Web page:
It’s like finding the door in the wall and trying to climb into someone else’s brain. So it makes sense that sometimes the best, first editors are the authors themselves.

Going Alone

As we learned in Lesson One, the main goal of any piece of Magic content is to communicate ideas. The first part of any article is the hypothesis, and following that comes the supporting evidence and language. This is where editing comes in to play. A writer must constantly return to the core argument of his or her piece and make sure that everything else in the piece serves that hypothesis. While anecdotes are allowed, they should not be the focal points.

Scrib Nibblers
What editing can be done? Even though it is not the main thrust of revision, checking spelling and grammar is important. An immersed reader is one who is absorbing the work and the wrong words—whether they are spelled wrong or in the incorrect spots—can create a dissonance for the reader. Therefore, having a basic grasp of the rules of language is vital to being skilled at editing.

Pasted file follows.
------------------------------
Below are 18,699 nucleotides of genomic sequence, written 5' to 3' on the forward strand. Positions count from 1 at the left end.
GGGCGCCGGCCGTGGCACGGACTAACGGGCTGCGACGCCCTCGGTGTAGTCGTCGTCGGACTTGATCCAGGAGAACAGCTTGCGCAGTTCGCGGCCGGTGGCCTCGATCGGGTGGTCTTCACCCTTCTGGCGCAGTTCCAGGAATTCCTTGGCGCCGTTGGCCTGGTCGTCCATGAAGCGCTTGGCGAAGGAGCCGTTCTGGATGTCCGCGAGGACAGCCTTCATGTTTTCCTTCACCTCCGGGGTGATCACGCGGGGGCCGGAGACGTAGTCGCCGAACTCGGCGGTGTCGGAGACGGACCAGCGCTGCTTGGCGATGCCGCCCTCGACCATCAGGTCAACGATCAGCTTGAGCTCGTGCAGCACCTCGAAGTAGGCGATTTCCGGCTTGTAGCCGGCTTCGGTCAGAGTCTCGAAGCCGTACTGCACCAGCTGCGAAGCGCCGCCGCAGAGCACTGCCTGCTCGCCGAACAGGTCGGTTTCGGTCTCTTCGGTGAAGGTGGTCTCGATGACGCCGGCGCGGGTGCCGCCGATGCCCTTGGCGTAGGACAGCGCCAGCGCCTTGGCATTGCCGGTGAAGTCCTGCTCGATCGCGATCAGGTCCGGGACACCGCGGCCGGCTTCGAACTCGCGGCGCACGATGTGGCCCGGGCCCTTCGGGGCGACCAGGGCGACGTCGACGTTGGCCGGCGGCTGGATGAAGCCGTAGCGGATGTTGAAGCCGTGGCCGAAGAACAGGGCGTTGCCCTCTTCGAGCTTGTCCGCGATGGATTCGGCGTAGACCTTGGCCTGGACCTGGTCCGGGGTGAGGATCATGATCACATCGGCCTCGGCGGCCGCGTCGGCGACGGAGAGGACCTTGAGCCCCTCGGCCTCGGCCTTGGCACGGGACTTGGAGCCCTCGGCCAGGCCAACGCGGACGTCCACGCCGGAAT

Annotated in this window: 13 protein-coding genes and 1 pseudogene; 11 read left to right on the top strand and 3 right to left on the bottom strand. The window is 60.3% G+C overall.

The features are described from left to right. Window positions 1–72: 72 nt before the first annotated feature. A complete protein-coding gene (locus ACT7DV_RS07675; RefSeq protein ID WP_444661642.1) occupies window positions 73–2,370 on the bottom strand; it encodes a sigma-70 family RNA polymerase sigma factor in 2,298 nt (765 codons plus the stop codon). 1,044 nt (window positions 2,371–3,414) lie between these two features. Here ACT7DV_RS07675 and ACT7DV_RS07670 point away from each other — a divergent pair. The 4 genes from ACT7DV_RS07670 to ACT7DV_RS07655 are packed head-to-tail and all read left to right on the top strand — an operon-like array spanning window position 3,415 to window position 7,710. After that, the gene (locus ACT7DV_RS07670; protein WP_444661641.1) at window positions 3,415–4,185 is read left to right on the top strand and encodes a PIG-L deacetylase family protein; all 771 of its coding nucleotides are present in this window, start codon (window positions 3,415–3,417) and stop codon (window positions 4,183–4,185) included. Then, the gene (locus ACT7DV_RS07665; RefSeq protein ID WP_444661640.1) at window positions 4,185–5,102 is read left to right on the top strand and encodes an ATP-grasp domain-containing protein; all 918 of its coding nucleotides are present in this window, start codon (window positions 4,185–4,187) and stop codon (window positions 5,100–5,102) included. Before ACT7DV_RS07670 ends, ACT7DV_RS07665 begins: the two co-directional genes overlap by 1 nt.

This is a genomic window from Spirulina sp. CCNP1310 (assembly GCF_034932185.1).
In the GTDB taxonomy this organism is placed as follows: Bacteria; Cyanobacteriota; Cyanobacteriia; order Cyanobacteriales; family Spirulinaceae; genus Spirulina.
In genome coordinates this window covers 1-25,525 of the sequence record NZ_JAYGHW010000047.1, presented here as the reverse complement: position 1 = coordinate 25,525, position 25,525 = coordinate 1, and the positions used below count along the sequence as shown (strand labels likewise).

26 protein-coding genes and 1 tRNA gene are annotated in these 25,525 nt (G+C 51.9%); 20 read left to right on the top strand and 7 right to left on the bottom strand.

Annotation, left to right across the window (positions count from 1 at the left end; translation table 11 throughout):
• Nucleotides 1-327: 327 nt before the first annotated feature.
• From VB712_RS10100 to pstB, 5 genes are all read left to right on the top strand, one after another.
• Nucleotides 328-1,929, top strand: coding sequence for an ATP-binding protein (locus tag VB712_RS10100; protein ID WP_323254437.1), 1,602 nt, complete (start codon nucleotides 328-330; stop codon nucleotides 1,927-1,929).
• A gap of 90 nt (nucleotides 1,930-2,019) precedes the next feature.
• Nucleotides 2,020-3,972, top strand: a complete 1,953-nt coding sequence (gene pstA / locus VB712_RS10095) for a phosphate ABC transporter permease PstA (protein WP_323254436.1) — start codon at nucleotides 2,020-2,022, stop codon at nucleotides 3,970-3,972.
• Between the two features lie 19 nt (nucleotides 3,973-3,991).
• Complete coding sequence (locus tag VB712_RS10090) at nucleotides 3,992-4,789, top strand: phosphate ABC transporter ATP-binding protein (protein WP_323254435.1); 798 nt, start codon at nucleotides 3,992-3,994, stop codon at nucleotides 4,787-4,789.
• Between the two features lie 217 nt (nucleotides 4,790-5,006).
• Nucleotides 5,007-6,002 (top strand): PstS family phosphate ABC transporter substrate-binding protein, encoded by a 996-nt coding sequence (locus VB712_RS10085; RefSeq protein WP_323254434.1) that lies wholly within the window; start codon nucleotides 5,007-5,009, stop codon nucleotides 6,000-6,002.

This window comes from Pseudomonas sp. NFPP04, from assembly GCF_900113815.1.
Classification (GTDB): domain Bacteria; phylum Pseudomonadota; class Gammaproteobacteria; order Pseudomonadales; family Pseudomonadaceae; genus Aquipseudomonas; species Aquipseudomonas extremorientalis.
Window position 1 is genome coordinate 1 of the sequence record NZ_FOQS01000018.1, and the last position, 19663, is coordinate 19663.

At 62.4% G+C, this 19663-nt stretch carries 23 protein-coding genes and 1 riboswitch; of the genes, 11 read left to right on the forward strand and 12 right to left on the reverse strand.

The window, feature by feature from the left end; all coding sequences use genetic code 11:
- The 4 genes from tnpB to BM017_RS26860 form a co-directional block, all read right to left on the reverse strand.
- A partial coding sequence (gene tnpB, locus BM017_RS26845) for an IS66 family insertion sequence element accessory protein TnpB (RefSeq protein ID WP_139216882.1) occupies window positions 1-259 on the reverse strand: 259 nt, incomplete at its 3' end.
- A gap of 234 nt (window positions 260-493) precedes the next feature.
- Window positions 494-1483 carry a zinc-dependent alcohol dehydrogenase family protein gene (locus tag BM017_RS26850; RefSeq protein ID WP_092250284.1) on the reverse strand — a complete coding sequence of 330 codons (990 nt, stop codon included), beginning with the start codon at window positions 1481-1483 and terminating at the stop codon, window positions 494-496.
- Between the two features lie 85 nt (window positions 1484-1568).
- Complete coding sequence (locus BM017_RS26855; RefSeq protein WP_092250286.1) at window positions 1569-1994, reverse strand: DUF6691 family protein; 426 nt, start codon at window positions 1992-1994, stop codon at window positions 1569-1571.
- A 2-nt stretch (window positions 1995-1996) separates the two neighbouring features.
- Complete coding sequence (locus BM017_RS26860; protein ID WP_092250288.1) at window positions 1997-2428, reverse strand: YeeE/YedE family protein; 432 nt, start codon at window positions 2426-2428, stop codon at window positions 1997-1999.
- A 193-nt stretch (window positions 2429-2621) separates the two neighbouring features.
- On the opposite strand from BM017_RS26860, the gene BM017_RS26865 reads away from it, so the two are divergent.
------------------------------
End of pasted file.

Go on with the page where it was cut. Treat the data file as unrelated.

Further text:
Yet, not everyone is a master of language, so what can be done?

  • Reread your piece—out loud. This will let you “hear” your words. If something sounds wrong, chances are it is. Go back, and try sounding out the intended sentence. It is likely that the spoken revision is correct and the odd-sounding written words can find their way to the cutting-room floor.
  • Reread your piece—slowly. Anyone who has written a paper for school understands how tedious spelling errors can be. They can be even more frustrating in the modern age since some spell checkers will not register homonyms (words that sound the same but are spelled differently), so you sometimes might mean they are but get away with a their. Whoops.